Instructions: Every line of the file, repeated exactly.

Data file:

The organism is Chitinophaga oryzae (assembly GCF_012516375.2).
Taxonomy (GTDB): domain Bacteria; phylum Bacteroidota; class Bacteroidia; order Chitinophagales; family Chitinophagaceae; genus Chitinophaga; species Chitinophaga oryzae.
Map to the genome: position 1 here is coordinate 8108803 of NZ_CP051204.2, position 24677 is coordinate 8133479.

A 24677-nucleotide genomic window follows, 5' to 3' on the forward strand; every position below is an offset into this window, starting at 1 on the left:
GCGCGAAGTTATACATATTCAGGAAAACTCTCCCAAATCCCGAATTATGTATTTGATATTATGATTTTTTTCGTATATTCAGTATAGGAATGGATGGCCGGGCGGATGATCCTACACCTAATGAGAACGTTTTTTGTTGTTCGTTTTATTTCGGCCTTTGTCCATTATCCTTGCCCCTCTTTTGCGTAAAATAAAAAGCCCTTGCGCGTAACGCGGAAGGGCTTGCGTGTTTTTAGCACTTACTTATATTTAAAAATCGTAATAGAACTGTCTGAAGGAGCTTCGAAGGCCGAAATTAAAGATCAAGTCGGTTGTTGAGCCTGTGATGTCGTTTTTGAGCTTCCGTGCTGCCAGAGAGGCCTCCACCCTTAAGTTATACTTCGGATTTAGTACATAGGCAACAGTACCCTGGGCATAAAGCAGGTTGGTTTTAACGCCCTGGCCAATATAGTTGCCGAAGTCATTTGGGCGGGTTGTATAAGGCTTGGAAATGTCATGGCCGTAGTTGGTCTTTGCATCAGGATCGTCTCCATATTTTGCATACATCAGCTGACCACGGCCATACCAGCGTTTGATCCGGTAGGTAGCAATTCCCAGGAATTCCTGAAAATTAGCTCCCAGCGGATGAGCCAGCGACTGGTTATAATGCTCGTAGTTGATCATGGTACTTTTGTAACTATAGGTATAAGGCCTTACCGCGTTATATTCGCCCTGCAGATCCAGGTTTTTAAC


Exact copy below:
The organism is Chitinophaga oryzae (assembly GCF_012516375.2).
Taxonomy (GTDB): domain Bacteria; phylum Bacteroidota; class Bacteroidia; order Chitinophagales; family Chitinophagaceae; genus Chitinophaga; species Chitinophaga oryzae.
Map to the genome: position 1 here is coordinate 8108803 of NZ_CP051204.2, position 24677 is coordinate 8133479.

A 24677-nucleotide genomic window follows, 5' to 3' on the forward strand; every position below is an offset into this window, starting at 1 on the left:
GCGCGAAGTTATACATATTCAGGAAAACTCTCCCAAATCCCGAATTATGTATTTGATATTATGATTTTTTTCGTATATTCAGTATAGGAATGGATGGCCGGGCGGATGATCCTACACCTAATGAGAACGTTTTTTGTTGTTCGTTTTATTTCGGCCTTTGTCCATTATCCTTGCCCCTCTTTTGCGTAAAATAAAAAGCCCTTGCGCGTAACGCGGAAGGGCTTGCGTGTTTTTAGCACTTACTTATATTTAAAAATCGTAATAGAACTGTCTGAAGGAGCTTCGAAGGCCGAAATTAAAGATCAAGTCGGTTGTTGAGCCTGTGATGTCGTTTTTGAGCTTCCGTGCTGCCAGAGAGGCCTCCACCCTTAAGTTATACTTCGGATTTAGTACATAGGCAACAGTACCCTGGGCATAAAGCAGGTTGGTTTTAACGCCCTGGCCAATATAGTTGCCGAAGTCATTTGGGCGGGTTGTATAAGGCTTGGAAATGTCATGGCCGTAGTTGGTCTTTGCATCAGGATCGTCTCCATATTTTGCATACATCAGCTGACCACGGCCATACCAGCGTTTGATCCGGTAGGTAGCAATTCCCAGGAATTCCTGAAAATTAGCTCCCAGCGGATGAGCCAGCGACTGGTTATAATGCTCGTAGTTGATCATGGTACTTTTGTAACTATAGGTATAAGGCCTTACCGCGTTATATTCGCCCTGCAGATCCAGGTTTTTAAC